San Diego Felony Defense Attorney
What Is The Difference Between A Felony And A Misdemeanor?
A felony is any crime punishable by death or imprisonment in state prison. Other crimes are treated as misdemeanors, carrying a maximum of one year in county jail. Most felony convictions also result in collateral consequences, such as the loss of professional licenses, loss of firearm ownership, and job loss. Certain California felonies must be served in county jail if required by the new sentencing program, the Criminal Justice Realignment Act of 2011.
California Felony Offenses
While most felonies involve violence, you can be charged with a felony even if you committed a nonviolent crime. If you have prior convictions, even a nonviolent offense can be elevated to a felony, when it otherwise would have been charged as a misdemeanor.
Some of the most common California felonies include:
White Collar Crimes – Bribery, Forgery, Fraud, Embezzlement
Drug Crimes – Manufacturing, Possession, Distribution, Sales
Sex Crimes – Sexual Abuse, Sexual Assault, Possession of Child Porn
Violent Crimes – Kidnapping, Arson, Manslaughter, Murder
Theft Crimes – Burglary, Armed Robbery, Carjacking, Grand Theft
How The Three Strikes Law Influences Sentencing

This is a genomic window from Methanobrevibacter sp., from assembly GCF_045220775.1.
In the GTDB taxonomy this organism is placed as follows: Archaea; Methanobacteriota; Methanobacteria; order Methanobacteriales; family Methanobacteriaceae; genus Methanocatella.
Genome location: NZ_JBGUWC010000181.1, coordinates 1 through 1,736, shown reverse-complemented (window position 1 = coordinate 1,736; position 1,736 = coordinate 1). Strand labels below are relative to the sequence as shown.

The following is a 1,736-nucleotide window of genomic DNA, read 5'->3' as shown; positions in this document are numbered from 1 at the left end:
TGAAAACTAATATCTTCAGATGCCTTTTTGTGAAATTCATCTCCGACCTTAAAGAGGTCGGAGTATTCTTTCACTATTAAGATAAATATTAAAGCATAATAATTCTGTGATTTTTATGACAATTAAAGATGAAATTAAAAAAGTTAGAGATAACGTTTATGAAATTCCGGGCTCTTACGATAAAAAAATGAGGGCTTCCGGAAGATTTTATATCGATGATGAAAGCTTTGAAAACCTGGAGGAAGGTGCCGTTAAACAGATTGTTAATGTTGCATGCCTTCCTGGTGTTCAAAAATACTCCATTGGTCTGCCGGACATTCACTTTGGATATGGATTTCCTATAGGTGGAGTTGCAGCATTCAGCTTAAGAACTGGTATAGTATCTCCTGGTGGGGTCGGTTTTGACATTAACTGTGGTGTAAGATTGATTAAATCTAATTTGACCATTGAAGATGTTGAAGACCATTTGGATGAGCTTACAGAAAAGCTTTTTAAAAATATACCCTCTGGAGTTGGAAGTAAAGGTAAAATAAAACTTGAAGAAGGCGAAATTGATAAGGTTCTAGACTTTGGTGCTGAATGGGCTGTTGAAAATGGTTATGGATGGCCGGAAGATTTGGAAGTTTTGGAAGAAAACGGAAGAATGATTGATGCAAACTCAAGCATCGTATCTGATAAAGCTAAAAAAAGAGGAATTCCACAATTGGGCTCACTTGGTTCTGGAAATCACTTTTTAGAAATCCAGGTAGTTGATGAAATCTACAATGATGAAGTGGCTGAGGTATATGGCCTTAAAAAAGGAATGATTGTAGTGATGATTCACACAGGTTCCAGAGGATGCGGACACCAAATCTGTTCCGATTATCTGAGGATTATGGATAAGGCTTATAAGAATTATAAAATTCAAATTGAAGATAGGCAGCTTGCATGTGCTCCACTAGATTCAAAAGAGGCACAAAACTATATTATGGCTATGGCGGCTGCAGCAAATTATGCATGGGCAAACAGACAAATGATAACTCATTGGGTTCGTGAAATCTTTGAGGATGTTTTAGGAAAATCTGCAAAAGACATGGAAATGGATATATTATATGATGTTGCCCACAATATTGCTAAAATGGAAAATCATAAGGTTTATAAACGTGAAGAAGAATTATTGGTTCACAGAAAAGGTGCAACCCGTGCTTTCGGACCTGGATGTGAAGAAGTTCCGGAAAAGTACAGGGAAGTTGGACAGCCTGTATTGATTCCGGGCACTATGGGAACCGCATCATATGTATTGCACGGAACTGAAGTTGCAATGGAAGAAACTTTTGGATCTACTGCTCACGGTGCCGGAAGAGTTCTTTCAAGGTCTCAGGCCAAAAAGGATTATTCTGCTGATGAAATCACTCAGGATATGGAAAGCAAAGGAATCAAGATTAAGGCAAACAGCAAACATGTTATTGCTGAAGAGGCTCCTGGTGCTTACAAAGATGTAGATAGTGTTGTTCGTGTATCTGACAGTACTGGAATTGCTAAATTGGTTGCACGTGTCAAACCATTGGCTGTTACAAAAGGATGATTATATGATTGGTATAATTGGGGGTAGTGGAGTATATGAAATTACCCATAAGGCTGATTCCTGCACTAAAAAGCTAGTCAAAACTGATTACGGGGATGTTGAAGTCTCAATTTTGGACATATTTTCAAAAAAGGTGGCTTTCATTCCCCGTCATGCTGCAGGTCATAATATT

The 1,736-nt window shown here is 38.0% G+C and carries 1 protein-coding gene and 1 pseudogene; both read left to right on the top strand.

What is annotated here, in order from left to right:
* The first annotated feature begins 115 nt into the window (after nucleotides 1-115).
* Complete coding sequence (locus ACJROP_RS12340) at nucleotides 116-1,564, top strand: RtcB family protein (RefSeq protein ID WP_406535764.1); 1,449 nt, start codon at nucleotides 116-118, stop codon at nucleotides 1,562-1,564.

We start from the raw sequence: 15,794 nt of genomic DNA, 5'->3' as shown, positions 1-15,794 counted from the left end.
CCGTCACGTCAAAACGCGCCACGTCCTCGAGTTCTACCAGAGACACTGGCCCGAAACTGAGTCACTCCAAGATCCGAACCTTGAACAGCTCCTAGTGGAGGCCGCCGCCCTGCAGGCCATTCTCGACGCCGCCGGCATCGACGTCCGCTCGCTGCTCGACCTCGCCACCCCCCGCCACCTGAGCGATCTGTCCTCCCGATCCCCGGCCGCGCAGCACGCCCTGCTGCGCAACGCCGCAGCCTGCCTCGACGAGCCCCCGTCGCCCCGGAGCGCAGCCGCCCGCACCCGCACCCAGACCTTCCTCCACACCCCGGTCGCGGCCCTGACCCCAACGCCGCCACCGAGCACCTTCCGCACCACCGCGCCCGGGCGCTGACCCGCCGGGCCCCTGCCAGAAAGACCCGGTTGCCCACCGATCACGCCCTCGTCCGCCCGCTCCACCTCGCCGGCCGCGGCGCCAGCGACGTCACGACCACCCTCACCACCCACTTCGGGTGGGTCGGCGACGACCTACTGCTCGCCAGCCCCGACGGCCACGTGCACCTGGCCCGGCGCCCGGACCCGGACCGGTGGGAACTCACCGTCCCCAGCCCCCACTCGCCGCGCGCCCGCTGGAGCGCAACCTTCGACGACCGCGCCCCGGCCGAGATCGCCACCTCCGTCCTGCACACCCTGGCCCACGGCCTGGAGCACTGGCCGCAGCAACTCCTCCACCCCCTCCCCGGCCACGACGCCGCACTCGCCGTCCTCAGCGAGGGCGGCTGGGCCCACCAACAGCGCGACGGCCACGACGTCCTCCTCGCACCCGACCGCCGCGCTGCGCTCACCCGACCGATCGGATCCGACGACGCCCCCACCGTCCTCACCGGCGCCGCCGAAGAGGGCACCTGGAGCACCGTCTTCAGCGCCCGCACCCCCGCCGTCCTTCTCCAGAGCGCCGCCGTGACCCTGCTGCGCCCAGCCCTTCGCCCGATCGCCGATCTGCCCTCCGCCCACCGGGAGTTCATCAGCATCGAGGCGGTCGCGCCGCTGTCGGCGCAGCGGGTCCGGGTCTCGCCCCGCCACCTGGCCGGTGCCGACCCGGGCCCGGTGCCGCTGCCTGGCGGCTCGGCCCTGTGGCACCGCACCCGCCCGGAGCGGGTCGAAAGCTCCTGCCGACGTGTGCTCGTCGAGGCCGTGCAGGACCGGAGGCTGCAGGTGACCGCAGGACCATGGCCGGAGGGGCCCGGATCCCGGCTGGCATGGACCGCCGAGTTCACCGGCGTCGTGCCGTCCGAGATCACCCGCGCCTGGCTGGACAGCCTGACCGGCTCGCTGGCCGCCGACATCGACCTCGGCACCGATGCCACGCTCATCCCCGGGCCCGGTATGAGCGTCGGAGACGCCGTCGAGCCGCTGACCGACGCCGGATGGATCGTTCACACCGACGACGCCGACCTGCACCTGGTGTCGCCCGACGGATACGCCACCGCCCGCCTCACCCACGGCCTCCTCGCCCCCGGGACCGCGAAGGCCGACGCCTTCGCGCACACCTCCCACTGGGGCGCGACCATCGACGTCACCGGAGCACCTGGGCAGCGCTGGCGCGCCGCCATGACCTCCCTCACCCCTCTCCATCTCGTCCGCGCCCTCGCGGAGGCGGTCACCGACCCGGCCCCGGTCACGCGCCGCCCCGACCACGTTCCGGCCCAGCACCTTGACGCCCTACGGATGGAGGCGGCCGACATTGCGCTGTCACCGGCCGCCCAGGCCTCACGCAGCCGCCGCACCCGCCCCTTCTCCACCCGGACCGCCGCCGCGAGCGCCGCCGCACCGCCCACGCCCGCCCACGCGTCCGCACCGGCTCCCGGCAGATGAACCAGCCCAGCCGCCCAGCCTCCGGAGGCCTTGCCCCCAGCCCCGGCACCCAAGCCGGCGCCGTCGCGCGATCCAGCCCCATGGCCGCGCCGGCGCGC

While felony convictions can result in harsh penalties anywhere, California’s three strikes law can make a conviction particularly devastating. The three strikes law is harsh, tough-on-crime legislation that increases punishment for repeat offenders. This law requires that repeat felony offenders serve increasingly severe sentences with every subsequent offense. Under this legislation, someone convicted of their third serious or violent felony automatically faces 25 years to life.
If you already have one strike on your record and you’re convicted of a second serious felony, you’ll automatically face a doubled prison sentence with triple the amount of time in actual custody – due to the law’s reduction of good behavior credit. With two strikes on your record, if you’re convicted of a third strike offense or other qualifying felonies, you’ll automatically be required to serve 25 years to life in prison.